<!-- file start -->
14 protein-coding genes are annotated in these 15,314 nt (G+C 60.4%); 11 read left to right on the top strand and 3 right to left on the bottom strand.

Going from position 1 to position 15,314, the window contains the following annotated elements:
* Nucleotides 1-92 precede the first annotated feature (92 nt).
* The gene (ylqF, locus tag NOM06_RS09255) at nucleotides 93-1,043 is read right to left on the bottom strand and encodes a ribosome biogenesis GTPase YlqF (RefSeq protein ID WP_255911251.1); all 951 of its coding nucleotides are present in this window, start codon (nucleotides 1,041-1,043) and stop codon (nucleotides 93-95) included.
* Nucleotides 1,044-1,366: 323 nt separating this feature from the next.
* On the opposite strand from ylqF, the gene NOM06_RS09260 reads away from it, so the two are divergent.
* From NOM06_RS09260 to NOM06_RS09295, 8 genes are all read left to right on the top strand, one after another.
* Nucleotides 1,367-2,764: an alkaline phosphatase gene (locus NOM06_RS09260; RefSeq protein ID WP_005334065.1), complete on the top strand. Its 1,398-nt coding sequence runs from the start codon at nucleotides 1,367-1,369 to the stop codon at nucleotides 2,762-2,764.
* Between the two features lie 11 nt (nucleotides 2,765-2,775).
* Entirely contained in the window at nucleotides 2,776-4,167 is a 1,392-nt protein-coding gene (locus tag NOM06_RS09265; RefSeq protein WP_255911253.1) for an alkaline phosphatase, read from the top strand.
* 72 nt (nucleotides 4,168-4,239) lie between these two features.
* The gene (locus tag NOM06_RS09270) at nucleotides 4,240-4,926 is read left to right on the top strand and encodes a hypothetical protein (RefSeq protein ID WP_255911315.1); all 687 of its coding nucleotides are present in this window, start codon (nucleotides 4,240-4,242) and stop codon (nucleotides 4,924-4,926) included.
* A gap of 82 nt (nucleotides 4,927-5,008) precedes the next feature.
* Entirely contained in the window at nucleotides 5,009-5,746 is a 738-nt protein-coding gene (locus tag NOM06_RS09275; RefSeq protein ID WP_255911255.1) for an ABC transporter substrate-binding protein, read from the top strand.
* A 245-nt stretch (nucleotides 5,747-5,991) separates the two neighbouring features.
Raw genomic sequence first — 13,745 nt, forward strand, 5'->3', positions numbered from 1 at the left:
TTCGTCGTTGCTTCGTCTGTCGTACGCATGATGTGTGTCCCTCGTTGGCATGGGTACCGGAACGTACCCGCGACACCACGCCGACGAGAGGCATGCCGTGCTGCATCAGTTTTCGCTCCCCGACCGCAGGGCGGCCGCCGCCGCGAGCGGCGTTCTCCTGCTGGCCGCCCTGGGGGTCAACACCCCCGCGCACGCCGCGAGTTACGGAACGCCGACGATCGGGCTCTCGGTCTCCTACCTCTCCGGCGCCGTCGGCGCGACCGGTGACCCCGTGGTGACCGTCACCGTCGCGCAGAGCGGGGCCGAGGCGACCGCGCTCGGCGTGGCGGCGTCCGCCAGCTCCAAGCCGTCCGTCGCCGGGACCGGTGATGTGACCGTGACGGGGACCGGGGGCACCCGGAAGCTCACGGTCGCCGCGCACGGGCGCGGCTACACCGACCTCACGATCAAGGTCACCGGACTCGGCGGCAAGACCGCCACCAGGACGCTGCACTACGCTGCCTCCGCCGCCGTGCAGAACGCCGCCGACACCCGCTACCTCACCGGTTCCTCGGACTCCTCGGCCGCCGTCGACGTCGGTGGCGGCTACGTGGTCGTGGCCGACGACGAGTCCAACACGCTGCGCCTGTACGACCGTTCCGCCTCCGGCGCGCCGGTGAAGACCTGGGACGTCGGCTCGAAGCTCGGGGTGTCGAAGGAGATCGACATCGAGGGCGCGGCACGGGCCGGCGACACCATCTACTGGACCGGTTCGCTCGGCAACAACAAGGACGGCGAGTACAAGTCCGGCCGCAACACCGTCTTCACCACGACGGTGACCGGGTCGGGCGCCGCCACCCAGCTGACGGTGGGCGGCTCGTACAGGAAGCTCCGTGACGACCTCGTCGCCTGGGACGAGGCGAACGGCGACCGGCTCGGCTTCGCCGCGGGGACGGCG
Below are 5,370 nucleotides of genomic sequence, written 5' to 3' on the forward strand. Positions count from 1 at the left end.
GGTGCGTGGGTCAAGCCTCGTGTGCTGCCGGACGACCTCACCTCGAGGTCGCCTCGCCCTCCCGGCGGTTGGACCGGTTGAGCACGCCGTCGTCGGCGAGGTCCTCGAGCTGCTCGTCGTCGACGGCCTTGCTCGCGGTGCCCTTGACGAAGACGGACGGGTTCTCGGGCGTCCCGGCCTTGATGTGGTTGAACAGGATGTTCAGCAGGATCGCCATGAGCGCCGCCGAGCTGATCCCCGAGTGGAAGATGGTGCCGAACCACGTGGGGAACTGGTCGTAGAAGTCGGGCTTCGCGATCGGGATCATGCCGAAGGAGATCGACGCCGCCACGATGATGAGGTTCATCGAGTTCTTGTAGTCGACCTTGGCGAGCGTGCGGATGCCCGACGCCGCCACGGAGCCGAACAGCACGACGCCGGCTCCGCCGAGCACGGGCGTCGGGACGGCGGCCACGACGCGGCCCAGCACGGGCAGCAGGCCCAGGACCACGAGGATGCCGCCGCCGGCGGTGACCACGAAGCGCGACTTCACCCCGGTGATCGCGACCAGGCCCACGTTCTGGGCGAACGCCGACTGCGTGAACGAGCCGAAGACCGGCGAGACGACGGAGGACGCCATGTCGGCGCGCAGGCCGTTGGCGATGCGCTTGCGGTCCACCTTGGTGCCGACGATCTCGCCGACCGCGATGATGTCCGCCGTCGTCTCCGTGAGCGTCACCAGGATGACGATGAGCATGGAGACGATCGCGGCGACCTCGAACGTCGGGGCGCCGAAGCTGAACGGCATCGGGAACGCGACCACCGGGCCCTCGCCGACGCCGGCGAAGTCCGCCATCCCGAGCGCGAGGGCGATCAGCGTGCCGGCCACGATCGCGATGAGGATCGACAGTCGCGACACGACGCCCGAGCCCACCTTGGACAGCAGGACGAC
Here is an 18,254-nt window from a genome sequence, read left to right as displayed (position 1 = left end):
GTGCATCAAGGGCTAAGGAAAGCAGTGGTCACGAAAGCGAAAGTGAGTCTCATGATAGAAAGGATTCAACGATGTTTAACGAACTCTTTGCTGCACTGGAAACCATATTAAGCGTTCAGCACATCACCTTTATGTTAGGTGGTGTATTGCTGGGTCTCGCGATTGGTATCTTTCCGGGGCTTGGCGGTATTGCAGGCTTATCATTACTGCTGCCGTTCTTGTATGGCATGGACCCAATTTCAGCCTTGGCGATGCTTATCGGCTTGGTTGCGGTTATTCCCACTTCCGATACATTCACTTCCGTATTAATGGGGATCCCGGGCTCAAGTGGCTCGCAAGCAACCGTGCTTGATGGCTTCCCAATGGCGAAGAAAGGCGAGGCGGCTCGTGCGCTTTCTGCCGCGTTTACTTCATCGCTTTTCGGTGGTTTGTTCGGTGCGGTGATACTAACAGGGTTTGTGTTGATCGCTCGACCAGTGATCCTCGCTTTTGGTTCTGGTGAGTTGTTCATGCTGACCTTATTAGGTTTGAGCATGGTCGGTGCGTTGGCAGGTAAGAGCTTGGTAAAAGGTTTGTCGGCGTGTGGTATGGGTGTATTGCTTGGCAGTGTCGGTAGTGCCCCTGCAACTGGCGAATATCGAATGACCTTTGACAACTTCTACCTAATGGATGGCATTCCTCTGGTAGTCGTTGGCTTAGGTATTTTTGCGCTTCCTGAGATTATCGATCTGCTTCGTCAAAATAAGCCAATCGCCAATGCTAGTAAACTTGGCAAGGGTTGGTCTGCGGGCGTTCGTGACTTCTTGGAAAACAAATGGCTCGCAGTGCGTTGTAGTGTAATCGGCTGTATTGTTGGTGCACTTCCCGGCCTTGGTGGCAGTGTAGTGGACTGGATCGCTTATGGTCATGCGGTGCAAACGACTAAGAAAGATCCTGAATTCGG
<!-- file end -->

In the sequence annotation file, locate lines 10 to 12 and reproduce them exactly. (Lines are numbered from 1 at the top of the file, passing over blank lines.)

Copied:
* Entirely contained in the window at nucleotides 2,776-4,167 is a 1,392-nt protein-coding gene (locus tag NOM06_RS09265; RefSeq protein WP_255911253.1) for an alkaline phosphatase, read from the top strand.
* 72 nt (nucleotides 4,168-4,239) lie between these two features.
* The gene (locus tag NOM06_RS09270) at nucleotides 4,240-4,926 is read left to right on the top strand and encodes a hypothetical protein (RefSeq protein ID WP_255911315.1); all 687 of its coding nucleotides are present in this window, start codon (nucleotides 4,240-4,242) and stop codon (nucleotides 4,924-4,926) included.